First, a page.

2005, John Gulager -- Netflix
Feast is a Project Greenlight (the side project started by Ben Affleck & Matt Damon to support young film makers) winner that builds the self aware gory monster flick. It plays with the structure immediately as each person in the desert tavern is introduced with a character card designating them the Hero, the Bozo, the Slut, etc. and noting the chance they have at surviving the movie. We see faces we recognize immediately such as Balthazar Getty (the Bozo), who's IMDB listing tells me that he has not done as many bad horrors as I expected, Jason Mewes (the Actor) playing ... himself, Henry Rollins (the Coach) and Judah Friedlander (Beer Guy) playing himself as a beer delivery guy -- well, does Judah ever play anyone other than himself? The setup is immediate as The Hero enters the tavern with the head of a monster, explains the situation and is immediately eaten. Enter his wife as the Heroine who is given a bit longer to last.
There we have it, a mixed up bunch of contentious no-goods trapped in a bar in the desert with no phone, no cell reception and mysterious monsters laying siege to the place. Origins are unimportant nor are, apparently, the actual appearance of the creatures as they spend most of their screen time wearing cow skulls and heavy fur blankets. These things are smart, witty and have the nastiest reproduction methods I have ever seen.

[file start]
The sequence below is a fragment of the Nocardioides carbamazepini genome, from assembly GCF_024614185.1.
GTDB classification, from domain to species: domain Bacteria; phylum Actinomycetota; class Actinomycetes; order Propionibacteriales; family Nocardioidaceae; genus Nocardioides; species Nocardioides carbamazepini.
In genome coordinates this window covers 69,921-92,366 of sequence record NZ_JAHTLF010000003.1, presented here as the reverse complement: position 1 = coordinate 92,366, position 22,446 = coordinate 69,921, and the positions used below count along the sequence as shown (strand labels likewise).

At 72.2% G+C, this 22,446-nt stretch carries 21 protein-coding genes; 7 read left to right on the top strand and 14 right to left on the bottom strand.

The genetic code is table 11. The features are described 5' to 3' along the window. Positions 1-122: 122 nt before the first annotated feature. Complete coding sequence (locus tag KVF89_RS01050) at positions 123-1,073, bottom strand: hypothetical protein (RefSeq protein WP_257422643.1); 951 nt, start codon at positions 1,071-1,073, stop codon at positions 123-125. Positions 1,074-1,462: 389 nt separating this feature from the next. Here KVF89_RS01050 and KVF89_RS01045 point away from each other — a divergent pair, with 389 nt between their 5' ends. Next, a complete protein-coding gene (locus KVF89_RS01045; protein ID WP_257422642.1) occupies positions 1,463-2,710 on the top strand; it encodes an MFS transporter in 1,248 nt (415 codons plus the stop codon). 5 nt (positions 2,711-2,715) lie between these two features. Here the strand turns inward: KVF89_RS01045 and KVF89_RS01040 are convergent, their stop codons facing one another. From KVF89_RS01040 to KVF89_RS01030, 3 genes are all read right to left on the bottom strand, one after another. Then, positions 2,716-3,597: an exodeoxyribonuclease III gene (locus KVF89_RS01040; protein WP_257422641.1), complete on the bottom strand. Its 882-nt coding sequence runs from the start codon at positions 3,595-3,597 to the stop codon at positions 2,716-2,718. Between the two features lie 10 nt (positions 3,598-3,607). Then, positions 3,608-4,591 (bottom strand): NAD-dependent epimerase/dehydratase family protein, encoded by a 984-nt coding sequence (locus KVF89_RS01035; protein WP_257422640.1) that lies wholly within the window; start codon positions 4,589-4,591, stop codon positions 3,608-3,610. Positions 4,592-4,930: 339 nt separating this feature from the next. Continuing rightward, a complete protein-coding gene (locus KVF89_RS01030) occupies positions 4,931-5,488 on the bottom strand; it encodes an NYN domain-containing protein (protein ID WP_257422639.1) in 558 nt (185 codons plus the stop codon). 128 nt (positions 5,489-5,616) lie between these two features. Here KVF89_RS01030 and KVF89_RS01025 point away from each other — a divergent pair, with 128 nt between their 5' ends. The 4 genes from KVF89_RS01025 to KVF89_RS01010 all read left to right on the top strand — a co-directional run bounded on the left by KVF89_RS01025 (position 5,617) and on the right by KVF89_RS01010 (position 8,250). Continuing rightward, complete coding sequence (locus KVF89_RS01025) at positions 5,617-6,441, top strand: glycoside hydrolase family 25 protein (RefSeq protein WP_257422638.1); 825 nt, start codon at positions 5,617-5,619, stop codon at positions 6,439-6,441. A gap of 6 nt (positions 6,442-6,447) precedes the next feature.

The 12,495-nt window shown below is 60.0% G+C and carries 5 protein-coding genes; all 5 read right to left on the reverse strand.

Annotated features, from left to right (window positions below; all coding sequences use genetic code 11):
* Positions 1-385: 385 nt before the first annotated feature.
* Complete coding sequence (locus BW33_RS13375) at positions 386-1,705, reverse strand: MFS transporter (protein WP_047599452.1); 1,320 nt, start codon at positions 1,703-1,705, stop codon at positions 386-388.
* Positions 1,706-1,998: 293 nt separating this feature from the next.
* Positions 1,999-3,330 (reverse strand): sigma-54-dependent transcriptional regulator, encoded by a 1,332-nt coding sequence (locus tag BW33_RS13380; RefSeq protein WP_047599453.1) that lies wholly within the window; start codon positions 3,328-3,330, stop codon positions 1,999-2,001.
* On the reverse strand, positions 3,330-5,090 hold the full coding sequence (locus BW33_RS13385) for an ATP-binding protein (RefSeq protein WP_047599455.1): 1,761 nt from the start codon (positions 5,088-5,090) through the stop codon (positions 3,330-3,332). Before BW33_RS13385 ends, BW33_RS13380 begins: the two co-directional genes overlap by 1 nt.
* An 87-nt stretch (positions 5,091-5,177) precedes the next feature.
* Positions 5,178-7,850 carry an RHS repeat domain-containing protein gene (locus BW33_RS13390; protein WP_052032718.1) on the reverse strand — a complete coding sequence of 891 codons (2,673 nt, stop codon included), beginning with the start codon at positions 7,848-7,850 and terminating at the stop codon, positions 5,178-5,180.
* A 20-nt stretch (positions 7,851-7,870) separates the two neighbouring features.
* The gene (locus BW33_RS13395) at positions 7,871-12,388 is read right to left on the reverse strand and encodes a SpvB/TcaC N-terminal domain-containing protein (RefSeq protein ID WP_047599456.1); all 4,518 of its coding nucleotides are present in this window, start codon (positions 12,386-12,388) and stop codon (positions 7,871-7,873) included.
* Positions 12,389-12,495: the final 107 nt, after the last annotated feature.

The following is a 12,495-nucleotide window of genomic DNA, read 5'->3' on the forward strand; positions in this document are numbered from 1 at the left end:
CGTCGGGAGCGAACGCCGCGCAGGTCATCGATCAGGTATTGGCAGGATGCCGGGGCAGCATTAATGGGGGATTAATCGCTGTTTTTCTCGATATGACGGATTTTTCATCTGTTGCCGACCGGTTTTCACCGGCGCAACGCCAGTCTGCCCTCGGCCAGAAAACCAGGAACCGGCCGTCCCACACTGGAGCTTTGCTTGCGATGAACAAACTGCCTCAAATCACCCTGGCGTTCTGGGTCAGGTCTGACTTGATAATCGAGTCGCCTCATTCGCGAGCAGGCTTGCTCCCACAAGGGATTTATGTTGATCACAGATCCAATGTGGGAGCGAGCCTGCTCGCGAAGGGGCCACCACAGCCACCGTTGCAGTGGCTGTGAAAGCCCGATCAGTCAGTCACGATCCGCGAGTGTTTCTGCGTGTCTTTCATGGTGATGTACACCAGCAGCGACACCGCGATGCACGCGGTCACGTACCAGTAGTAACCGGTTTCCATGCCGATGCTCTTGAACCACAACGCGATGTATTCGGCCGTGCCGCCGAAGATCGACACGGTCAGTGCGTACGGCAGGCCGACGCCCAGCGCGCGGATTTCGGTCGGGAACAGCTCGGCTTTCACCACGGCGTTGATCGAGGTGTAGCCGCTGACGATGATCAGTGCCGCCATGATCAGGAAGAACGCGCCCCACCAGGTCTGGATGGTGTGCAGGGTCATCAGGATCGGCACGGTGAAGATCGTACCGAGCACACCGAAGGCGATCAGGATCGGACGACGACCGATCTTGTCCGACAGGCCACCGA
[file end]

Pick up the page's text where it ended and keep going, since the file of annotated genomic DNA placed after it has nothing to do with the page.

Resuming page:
Though the humor is in the setup, the actors play everything completely straight. They are in a horror movie and aren't aware of it. We catch the tropes and chuckle as they turn them upside down. The Kid doesn't survive by hiding in the closet; he is gobbled down like spaghetti. The heroes are picked off one by one till the unlikely one emerges. Even the Bimbo gets away unscathed if a bit bloodstained. And the Bozo survives and even shows a bit of heroism. And apparently, you can choke a toothless monster on your forearm.
This movie is a gore fest, excuse the pun, the kind my brother would rent off the shelves of neighbourhood video stores. It has blood and guts and decapitations and plenty of those aspects of gore movies that don't appeal to me (maggots, eewey goo) and even some aspects that begged for a need at all -- seriously, did we need to see a "baby" monster spew semen as it humped the head of a bound biker? Characters are chomped, beheaded, have their faces ripped off, their guts torn out and one is even used as a battering ram. In spite of the less savoury aspects, the movie goes along at an enjoyable clip until the survivors drive off into the sunrise and the inevitable sequels. And I felt I had seen something fresh in the genre.